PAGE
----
What Americans often miss is that while democratic liberal capitalism may be where humanity is heading, not everybody is going to get there tomorrow. This is not simply because some leaders selfishly seek their own power or because evil ideologies take root in unhappy lands. It is also because while liberal capitalist democracy may well be the best way to order human societies from an abstract point of view, not every human society is ready and able to do walk that road now. Some aren’t ready because like Haiti they face such crippling problems that having a government, any government, that effectively enforces the law and provides basic services across the country is beyond their grasp. Some aren’t ready because religious or ethnic tensions would rip a particular country apart and cause civil war. Some aren’t ready because the gap between the values, social structures and culture of a particular society make various aspects of liberal capitalism either distasteful or impractical. In many places, the fact that liberal democratic capitalism is historically associated with western imperialism and arrogance has poisoned the well. People simply do not believe that this foreign system will work for them, and they blame many of the problems they face on the countries in Europe and North America who so loudly proclaim the superiority of a system they feel has victimized them.


Americans need to face an unpleasant fact: while American values may be the answer long term to the Middle East’s problems, they are largely irrelevant to much that is happening there now. We are not going to stop terrorism, at least not in the short or middle term, by building prosperous democratic societies in the Middle East. We can’t fix Pakistan, we can’t fix Egypt, we can’t fix Iraq, we can’t fix Saudi Arabia and we can’t fix Syria. Not even the people who live in those countries can fix them at this point; what has gone wrong is so deeply rooted and so multifaceted that nothing anybody can do will turn them into good candidates for membership in the European Union anytime soon. If we could turn Pakistan into Denmark, the terrorists there would probably settle down—but that isn’t going to happen on any policy-relevant timetable. We must deal with terrorism (and our other interests in the region) in a world in which the basic conditions that breed terrorists aren’t going away.

All this should challenge the application of the antismoking model to obesity.

In The Making of the Obesity Epidemic: How Food Activism Led Public Health Astray  by Helen Lee, the author makes the argument that the nature of obesity is misunderstood, that the evidence of the ill-effects of obesity are poorly understood, and that public policy has been ineffective.  In addition, the author makes the claim that a significant part of policy ineffectiveness arises because the public health community mistook the lessons of the campaign against smoking and attempted to apply the same approaches in the smoking campaign to the campaign against obesity, expecting similar results when in fact the two issues were different and the approaches to one could not be extrapolated to the other.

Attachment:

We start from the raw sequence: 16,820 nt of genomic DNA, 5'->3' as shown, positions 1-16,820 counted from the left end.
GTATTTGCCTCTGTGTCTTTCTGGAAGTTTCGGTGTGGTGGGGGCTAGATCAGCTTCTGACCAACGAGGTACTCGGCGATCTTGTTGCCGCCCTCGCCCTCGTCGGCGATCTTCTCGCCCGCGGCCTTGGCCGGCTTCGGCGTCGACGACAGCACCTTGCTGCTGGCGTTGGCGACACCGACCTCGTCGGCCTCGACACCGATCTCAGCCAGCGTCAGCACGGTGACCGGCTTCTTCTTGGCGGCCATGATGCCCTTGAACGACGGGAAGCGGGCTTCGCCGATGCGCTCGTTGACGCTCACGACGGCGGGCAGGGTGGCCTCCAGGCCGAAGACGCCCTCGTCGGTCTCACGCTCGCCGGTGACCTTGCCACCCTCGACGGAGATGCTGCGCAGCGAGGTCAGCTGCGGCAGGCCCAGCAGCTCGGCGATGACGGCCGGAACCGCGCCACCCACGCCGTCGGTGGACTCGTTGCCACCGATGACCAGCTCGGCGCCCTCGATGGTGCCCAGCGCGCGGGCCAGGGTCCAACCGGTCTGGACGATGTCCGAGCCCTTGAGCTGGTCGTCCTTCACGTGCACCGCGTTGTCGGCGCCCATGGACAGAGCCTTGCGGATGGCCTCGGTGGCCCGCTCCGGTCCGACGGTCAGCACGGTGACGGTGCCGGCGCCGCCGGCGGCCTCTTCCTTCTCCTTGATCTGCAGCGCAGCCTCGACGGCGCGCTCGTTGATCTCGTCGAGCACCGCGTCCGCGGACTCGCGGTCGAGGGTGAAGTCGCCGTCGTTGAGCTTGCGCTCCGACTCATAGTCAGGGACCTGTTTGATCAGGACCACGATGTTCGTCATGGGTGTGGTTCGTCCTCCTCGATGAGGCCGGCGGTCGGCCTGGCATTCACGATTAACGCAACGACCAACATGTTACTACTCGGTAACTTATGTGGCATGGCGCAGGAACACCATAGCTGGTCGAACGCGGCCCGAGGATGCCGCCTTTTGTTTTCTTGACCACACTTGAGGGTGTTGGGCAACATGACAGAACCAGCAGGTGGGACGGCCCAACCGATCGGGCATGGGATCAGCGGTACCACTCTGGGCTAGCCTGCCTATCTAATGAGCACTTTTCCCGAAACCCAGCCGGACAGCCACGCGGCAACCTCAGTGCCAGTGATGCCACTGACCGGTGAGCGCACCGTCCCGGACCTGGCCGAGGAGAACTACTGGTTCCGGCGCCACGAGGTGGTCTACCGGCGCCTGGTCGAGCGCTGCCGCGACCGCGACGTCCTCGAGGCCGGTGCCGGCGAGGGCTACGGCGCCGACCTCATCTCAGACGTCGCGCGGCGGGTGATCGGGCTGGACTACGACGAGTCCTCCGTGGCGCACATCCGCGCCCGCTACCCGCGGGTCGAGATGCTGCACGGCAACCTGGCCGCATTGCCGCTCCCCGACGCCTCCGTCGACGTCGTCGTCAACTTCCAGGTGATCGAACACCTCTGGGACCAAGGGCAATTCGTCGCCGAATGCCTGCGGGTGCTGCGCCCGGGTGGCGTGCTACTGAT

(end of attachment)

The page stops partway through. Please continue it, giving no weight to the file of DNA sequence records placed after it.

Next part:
All this should challenge the application of the antismoking model to obesity. Where smoking can be banned, overeating cannot be. The two behaviors are similar only in that they, like much else we do, are factors in health. There is no secondhand eating. Nor can there be “no overeating” sections of restaurants and airplanes. Overeating and unhealthy foods are fuzzily, subjectively, and variously defined, whereas we can all agree on what smoking and cigarettes are. What that means is that unhealthy foods will remain widely available — even more available than cigarettes, which can still be found at any corner store. If history is any guide, food availability and diversity are likely to increase, not decrease.

On the importance of clarity

From July 29, 2013 The New Yorker.

Journalistic train wreck

S. Dakota Indian Foster Care 1: Investigative Storytelling Gone Awry by Edward Schumacher-Matos

A year long investigation led to a three part radio series with serious allegations of moral, financial and legal malfeasance.  The ombudsman of the news organization, NPR, then spent a year and a half investigating allegations that the substantial majority of the news report was misleading and factually incorrect.  As with any major dust-up there are points and counter-points.  It appears though that, on balance, the ombudsman is right, that the report departed from the organization’s own journalistic standards and ethics in material ways.

It is worth reading to reinforce 1) that there are always two perspectives (or more), 2) that even reporting from organizations with resources and a reputation for integrity can be dramatically wrong, 3) that misplaced and unquestioned assumptions were likely a material contributor to a journalistic train wreck, 4) that a compelling narrative arc is no substitute for factual accuracy, 5) that context is critical, and 6) journalistic accolades and awards can go to reports that are materially wrong.

I ought to have eaten a pretzel in the first place!

From Fables and Fairy Tales by Leo Tolstoy, page 37.  An example of the logical fallacy post hoc ergo propter hoc, combined with the availability heuristic.

Three Rolls a Pretzel

Feeling hungry one day, a peasant bought himself a large roll and ate it. But he was still hungry, so he bought another roll and ate it. Still hungry he bought a third roll and ate it. When the three rolls failed to satisfy his hunger, he bought some pretzels. After eating one pretzel he no longer felt hungry.

Suddenly he clapped his hand to his head and cried:
“What a fool I am! Why did I waste all those rolls? I ought to have eaten a pretzel in the first place!”

Taking the last link in the chain of events and stopping there invites misdiagnosis of a situation.  It is not uncommon that a team will seize on the most recent cause as the most obvious cause, will already be halfway towards solving the problem (“Always stick with pretzels”) and won’t want to go back and look at root causes.

Sharing the decision

Diffusion of Innovations by Everett Rogers.

Originator of the term early adopters, Rogers laid the foundation for much contemporary work on the diffusion of ideas. His model remains in wide circulation.